December 28, 2012

Just To Be Alive Is A Grand Thing

What is life? It is the breath of the buffalo in the winter time.
Linda was sleeping beside me when it happened. First the bed shook in gentle, rhythmic waves. Then the whole building creaked as if stretching its dry bones. My heart started thumping at my chest. Then I heard/felt a low, ongoing rumble. I knew that if the rumbling faded, we would be alright.

But if the rumbling continued, or worse, intensified, it would be time to evacuate our home (we live in the tsunami zone). That is a particularly scary situation with Linda relying on a wheelchair. Thankfully the rumbling, and shaking stopped, the result of a 3.3 earthquake with an epicentre about 60 km east of our location. Linda didn't even wake up so I had to calm my heart on my own.

The late night earthquake not only made me go over our emergency plan in my head, but it was also a powerful reminder of the brief and fragile nature of our tenure on earth. Although it is the fashion lately to consider ourselves omnipotent with technological wonders, the fact remains that we are under the sway of much more powerful forces than our puny little gadgets.

With all the things that can go wrong, weather, natural disaster, or health-wise, it is a wonder that anyone is ever safe or carefree for any period of time. When we do experience long stretches of security and good health, we should pause to consider our good fortune for it could change in just one moment.

Even when things aren't going so good, we can still take solace in the fact that we are alive. Not one to waste this precious gift, Agatha Christie said, "I like living. I have sometimes been wildly, despairingly, acutely miserable, and racked with sorrow. But through it all I still know quite certainly that just to be alive is a grand thing."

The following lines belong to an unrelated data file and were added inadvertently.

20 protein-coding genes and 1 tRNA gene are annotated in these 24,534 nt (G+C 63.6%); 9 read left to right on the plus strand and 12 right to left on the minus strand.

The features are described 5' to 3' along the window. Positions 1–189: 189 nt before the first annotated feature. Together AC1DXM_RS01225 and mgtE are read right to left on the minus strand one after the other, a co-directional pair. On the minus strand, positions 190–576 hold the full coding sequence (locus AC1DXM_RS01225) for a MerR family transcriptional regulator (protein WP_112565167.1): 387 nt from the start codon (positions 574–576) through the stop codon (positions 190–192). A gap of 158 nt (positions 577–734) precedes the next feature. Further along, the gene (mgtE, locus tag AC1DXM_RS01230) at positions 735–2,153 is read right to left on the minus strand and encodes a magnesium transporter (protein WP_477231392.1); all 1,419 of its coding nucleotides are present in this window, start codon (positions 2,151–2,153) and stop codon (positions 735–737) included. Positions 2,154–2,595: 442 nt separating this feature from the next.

Because I have the time to do such things, today I ruminated on the humbling rumbling last night. I was feeling an increased vulnerability and humility, but also an awareness of the transitory nature of life.

It made me think of one of my favourite quotes from Chief Crowfoot of the Siksika First Nation, who on his deathbed in 1890 asked, "What is Life?" His answer was,
"It is the flash of a firefly in the night. 
It is the breath of a buffalo in the winter time. 
It is the little shadow which runs across the grass 
and loses itself in the Sunset."
I didn't do much more than relax and meditate on life today, because I could feel that just to be alive is a grand thing. I am committed to enjoying it fully while it lasts, however long (or brief) it may be.

2 comments:

  1. Too bad so many people are caught up with the "despairingly, acutely miserable" part of life that they forget how much beauty there is in everyday life.

    ReplyDelete
  2. Great story! I'm writing a book and need a buffalo art piece. I really like the one you've got here. Is it your work or can you help me get in contact with the author? I'd like to receive permission to use this.

    Thanks, Paul
    paulstang@gmail.com

    ReplyDelete

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